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Edmund "Ed" Clark, former president and chief executive officer of Toronto-Dominion Bank, speaks during an interview in New York, U.S., on Thursday, Feb. 8, 2012. Clark is now advising Ontario Premier Kathleen Wynne.

Scott Eells/Bloomberg

Ed Clark, the retired bank president and mastermind behind the privatization of Hydro One, has quietly moved to a new job advising Ontario Premier Kathleen Wynne on business issues, including finding other revenue sources for the cash-strapped province, according to senior government sources.

The Liberal government is desperate for money and needs to meet strict targets laid out in its spring budget. It announced an $8.5-billion deficit this year, but has promised to decrease that to $4.8-billion next year and present a balanced budget for 2017-18.

The province has one of the largest subsovereign debts in the world.

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There were no new revenue sources announced in the budget, so Mr. Clark will be trying to identify some. He is also looking at regulatory changes,such as his council's recommendation to allow the sale of beer in 450 grocery stores. This squeezed some more money out of the system and opened it up to small craft breweries.

Mr. Clark, 67, is the former chief executive of Toronto-Dominion Bank. His new role as the formal adviser to the Premier is to be officially announced soon. But one source says he has already started, focusing his efforts at the Ministry of Economic Development, Employment and Infrastructure, where he has bureaucrats searching for new sectors for investment.

Liberal governments in Ontario have a close relationship with TD bankers. Don Drummond, the former chief economist for TD, advised former premier Dalton McGuinty's government on harmonizing the provincial sales tax with the federal goods and services tax. Later, he was commissioned to do a major report on the province's finances.

Mr. Clark was appointed head of the Premier's Advisory Council on Government Assets in April, 2014. A year later, his council released its report, recommending that the government sell 60 per cent of Hydro One, which is estimated to earn $9-billion for the government. However, $5-billion of that will pay down debt and $4-billion is to go to transit.

But that's just a drop in the bucket, as Ms. Wynne has not only promised to balance the books but to spend $130-billion on transit and infrastructure.

It is not clear yet how Mr. Clark's new job is to be structured – whether he will have a mini-secretariat as he did when he worked on the review of the assets and work for free.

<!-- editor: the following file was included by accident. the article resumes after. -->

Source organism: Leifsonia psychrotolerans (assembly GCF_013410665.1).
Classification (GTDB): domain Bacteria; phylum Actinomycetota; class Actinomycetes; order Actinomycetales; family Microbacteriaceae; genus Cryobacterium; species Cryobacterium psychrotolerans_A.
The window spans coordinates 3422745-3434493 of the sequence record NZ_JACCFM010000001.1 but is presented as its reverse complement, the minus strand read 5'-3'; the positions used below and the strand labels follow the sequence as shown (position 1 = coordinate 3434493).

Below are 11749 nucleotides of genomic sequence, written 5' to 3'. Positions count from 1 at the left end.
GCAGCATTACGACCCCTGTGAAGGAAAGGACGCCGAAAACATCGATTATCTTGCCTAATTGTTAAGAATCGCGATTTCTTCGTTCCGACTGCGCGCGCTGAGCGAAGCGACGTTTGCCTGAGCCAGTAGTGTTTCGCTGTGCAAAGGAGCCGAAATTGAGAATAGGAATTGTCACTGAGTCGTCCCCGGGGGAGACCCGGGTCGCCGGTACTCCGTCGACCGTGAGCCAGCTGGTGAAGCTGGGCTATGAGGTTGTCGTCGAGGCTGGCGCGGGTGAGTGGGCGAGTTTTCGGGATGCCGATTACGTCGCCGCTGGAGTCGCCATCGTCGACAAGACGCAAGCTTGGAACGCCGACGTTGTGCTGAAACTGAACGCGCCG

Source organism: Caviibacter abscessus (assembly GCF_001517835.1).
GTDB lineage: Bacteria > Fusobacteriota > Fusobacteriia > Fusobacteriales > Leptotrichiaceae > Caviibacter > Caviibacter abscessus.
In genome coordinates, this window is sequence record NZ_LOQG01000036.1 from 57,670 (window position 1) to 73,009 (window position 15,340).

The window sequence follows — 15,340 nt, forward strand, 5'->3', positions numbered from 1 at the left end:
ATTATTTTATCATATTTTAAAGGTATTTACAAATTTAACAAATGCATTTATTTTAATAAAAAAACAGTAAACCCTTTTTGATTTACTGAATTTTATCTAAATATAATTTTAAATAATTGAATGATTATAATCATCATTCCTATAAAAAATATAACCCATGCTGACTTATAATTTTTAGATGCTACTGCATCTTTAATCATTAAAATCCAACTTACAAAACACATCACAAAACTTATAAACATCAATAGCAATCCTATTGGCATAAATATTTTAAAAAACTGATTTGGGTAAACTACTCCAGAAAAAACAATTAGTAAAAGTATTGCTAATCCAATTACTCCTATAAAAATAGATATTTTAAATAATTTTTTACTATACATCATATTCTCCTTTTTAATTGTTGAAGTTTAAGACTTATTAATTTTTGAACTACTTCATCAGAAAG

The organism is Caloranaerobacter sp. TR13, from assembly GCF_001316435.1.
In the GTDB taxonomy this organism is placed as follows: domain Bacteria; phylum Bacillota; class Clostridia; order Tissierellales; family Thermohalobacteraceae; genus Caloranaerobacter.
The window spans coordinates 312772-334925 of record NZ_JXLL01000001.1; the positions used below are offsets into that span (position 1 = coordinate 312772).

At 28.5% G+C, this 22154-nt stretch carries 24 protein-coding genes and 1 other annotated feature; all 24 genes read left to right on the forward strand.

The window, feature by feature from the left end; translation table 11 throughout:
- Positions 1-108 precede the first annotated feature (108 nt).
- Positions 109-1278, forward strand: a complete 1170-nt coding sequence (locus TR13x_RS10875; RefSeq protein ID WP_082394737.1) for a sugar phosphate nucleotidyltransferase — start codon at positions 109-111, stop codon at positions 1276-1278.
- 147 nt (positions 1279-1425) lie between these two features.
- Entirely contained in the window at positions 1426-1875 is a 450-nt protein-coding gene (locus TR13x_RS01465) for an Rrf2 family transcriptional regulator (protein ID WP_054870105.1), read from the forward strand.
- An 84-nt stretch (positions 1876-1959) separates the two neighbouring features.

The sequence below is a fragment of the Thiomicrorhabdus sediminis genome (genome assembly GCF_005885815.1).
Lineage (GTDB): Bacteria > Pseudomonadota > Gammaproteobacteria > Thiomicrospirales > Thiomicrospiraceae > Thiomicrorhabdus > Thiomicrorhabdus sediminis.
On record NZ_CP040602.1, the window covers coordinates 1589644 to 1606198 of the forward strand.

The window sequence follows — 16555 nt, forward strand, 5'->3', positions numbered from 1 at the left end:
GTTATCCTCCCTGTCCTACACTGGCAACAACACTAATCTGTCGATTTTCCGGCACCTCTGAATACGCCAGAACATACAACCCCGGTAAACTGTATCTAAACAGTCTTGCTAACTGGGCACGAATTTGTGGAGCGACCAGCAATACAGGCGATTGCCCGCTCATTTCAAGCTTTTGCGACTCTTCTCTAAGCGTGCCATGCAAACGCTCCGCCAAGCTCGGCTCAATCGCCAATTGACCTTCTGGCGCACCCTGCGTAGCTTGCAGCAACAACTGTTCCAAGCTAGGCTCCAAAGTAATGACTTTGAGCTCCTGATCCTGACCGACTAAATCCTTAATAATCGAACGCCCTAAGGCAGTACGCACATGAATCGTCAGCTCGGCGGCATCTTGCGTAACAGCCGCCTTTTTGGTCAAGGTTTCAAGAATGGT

The government gave out $6.8-million in contracts to consultants to help Mr. Clark and his team with the privatization of Hydro One and also on how to get more money from the beer-retailing system. The NDP uncovered the payments through a freedom-of-information request and criticized the government for the expense. It is not clear what the consultants did and there was no explanation as to why the government didn't use public servants to advise the council.

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Mr. Clark is well respected and influential. He has worked in the public service and also as an adviser to both federal and provincial Liberal leaders. His son, Bert Clark, is president and CEO of Infrastructure Ontario, the provincial Crown corporation that enters into partnerships with the private sector to build infrastructure.

It is clear that Ed Clark and Ms. Wynne have a lot of respect for each other.

In April, just after he delivered his assets sales report, he was honoured at the Public Policy Forum Dinner in Toronto. Ms. Wynne, who played host, praised his work, calling him "the wonderful Ed Clark."

"He knows the public sector," she said. "He knows the private sector and his knowledge and wisdom will be essential to our efforts to build Ontario up."

In his speech that night, he talked about the "huge paradox facing today's public service."

"Demand for government services is growing rapidly, driven in part by our aging population," he said. "But its capacity to act is constrained. A shrinking labour pool and, in turn, a slowing domestic economy are putting downward pressure on its revenue streams."

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He said there was a growing divide between "what governments can afford to do and what they have promised to do." He suggested that the public service must be more creative.

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